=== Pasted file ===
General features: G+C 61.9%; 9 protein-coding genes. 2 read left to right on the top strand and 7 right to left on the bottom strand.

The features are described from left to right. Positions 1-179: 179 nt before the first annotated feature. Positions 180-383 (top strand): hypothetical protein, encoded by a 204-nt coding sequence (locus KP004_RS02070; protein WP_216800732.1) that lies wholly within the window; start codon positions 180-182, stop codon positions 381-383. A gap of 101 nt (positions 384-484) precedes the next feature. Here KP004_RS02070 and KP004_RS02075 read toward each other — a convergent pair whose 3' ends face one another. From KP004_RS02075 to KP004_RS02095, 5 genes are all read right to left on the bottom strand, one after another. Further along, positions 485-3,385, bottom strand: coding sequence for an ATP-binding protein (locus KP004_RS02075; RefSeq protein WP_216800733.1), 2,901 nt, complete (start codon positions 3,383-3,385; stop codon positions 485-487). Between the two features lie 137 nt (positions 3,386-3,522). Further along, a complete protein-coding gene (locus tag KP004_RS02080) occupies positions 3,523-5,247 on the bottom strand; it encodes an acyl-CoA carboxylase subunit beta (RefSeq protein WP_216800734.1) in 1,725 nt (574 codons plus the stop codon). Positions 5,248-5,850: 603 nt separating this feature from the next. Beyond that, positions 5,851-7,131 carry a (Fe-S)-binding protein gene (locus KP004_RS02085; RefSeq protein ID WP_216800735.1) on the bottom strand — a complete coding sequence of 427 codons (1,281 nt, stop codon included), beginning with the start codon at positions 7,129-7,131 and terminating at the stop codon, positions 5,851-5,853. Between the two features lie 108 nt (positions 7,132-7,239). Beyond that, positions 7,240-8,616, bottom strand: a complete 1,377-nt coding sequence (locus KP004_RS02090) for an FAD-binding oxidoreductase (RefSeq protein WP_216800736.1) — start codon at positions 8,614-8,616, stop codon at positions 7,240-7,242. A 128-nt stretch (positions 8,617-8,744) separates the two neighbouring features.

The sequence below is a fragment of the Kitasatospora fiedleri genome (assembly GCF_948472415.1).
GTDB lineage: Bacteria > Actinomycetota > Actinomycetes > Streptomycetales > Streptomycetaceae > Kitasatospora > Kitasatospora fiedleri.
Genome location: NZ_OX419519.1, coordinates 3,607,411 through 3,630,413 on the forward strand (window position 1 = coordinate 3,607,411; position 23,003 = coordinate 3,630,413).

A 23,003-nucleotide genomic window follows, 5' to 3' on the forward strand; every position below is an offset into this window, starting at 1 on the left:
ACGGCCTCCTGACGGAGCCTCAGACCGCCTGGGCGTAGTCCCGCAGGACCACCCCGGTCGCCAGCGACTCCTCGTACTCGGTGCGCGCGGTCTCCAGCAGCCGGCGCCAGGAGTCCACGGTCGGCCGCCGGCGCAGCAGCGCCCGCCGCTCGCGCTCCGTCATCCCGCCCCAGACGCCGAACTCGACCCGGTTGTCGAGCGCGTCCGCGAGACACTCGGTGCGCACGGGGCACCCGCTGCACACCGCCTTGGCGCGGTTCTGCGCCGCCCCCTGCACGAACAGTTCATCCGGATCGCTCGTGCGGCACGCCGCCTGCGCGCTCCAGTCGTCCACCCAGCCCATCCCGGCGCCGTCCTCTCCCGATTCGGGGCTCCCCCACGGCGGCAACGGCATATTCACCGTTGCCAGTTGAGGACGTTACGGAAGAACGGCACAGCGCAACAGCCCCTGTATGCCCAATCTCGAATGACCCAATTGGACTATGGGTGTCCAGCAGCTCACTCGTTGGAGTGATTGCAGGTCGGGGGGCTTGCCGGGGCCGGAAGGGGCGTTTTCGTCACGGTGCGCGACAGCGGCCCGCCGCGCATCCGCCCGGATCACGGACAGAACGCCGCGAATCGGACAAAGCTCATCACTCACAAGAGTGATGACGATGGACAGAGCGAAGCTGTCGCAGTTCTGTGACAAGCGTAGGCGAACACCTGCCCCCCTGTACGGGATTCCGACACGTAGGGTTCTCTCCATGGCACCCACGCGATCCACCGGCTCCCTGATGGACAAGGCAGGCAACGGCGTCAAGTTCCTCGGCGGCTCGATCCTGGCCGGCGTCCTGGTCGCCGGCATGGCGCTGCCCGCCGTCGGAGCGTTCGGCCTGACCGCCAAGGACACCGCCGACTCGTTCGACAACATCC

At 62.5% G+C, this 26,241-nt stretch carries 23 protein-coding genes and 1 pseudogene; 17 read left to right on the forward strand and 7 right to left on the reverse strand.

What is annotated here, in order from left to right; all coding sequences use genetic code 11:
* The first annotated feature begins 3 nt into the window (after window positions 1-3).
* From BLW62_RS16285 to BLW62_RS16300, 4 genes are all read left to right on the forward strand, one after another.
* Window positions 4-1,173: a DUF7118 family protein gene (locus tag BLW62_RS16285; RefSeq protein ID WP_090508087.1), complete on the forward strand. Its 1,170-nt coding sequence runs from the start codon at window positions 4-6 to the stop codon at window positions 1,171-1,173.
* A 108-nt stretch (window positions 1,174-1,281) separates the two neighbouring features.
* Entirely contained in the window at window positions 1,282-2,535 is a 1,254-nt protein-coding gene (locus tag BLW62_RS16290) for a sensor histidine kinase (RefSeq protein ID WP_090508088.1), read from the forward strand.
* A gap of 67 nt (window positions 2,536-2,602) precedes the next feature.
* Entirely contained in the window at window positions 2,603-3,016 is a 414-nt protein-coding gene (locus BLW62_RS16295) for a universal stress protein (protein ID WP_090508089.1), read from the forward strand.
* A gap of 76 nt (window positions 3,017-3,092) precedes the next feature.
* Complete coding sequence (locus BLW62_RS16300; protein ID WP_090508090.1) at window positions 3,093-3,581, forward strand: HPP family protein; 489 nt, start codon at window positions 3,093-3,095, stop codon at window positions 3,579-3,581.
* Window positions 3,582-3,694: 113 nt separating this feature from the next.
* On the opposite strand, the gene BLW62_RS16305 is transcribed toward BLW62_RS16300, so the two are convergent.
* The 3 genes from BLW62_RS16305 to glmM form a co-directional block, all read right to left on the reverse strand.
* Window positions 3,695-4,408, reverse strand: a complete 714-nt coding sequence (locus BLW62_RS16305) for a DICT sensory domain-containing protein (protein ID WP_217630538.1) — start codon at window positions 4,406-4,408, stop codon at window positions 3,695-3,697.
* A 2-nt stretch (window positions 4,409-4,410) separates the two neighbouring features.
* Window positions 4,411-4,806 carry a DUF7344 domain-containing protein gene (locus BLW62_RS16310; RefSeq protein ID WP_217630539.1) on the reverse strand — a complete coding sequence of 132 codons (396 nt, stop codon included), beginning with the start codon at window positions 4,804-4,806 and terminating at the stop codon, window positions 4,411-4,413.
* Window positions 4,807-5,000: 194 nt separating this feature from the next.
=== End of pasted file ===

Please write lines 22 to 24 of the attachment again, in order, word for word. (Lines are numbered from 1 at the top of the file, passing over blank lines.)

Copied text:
* Window positions 3,695-4,408, reverse strand: a complete 714-nt coding sequence (locus BLW62_RS16305) for a DICT sensory domain-containing protein (protein ID WP_217630538.1) — start codon at window positions 4,406-4,408, stop codon at window positions 3,695-3,697.
* A 2-nt stretch (window positions 4,409-4,410) separates the two neighbouring features.
* Window positions 4,411-4,806 carry a DUF7344 domain-containing protein gene (locus BLW62_RS16310; RefSeq protein ID WP_217630539.1) on the reverse strand — a complete coding sequence of 132 codons (396 nt, stop codon included), beginning with the start codon at window positions 4,804-4,806 and terminating at the stop codon, window positions 4,411-4,413.